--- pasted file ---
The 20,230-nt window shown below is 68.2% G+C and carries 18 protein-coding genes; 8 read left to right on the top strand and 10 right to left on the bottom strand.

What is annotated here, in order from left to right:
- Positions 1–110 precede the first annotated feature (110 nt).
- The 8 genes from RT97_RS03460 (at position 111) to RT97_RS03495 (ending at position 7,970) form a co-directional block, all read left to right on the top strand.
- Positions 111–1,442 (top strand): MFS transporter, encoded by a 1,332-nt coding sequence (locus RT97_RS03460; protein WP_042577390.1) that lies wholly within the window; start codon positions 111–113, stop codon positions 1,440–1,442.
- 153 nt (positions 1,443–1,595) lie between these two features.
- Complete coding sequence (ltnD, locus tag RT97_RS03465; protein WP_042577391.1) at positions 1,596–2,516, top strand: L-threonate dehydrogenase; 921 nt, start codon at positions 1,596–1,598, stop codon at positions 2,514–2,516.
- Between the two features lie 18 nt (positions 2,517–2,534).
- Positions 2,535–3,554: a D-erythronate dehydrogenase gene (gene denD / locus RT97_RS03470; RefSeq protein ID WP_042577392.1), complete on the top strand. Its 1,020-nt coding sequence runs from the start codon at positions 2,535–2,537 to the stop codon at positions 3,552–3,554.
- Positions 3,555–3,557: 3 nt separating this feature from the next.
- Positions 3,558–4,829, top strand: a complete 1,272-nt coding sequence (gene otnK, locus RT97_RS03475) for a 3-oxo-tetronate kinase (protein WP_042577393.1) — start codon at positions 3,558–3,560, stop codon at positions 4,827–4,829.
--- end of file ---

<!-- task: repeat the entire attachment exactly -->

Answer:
The 20,230-nt window shown below is 68.2% G+C and carries 18 protein-coding genes; 8 read left to right on the top strand and 10 right to left on the bottom strand.

What is annotated here, in order from left to right:
- Positions 1–110 precede the first annotated feature (110 nt).
- The 8 genes from RT97_RS03460 (at position 111) to RT97_RS03495 (ending at position 7,970) form a co-directional block, all read left to right on the top strand.
- Positions 111–1,442 (top strand): MFS transporter, encoded by a 1,332-nt coding sequence (locus RT97_RS03460; protein WP_042577390.1) that lies wholly within the window; start codon positions 111–113, stop codon positions 1,440–1,442.
- 153 nt (positions 1,443–1,595) lie between these two features.
- Complete coding sequence (ltnD, locus tag RT97_RS03465; protein WP_042577391.1) at positions 1,596–2,516, top strand: L-threonate dehydrogenase; 921 nt, start codon at positions 1,596–1,598, stop codon at positions 2,514–2,516.
- Between the two features lie 18 nt (positions 2,517–2,534).
- Positions 2,535–3,554: a D-erythronate dehydrogenase gene (gene denD / locus RT97_RS03470; RefSeq protein ID WP_042577392.1), complete on the top strand. Its 1,020-nt coding sequence runs from the start codon at positions 2,535–2,537 to the stop codon at positions 3,552–3,554.
- Positions 3,555–3,557: 3 nt separating this feature from the next.
- Positions 3,558–4,829, top strand: a complete 1,272-nt coding sequence (gene otnK, locus RT97_RS03475) for a 3-oxo-tetronate kinase (protein WP_042577393.1) — start codon at positions 3,558–3,560, stop codon at positions 4,827–4,829.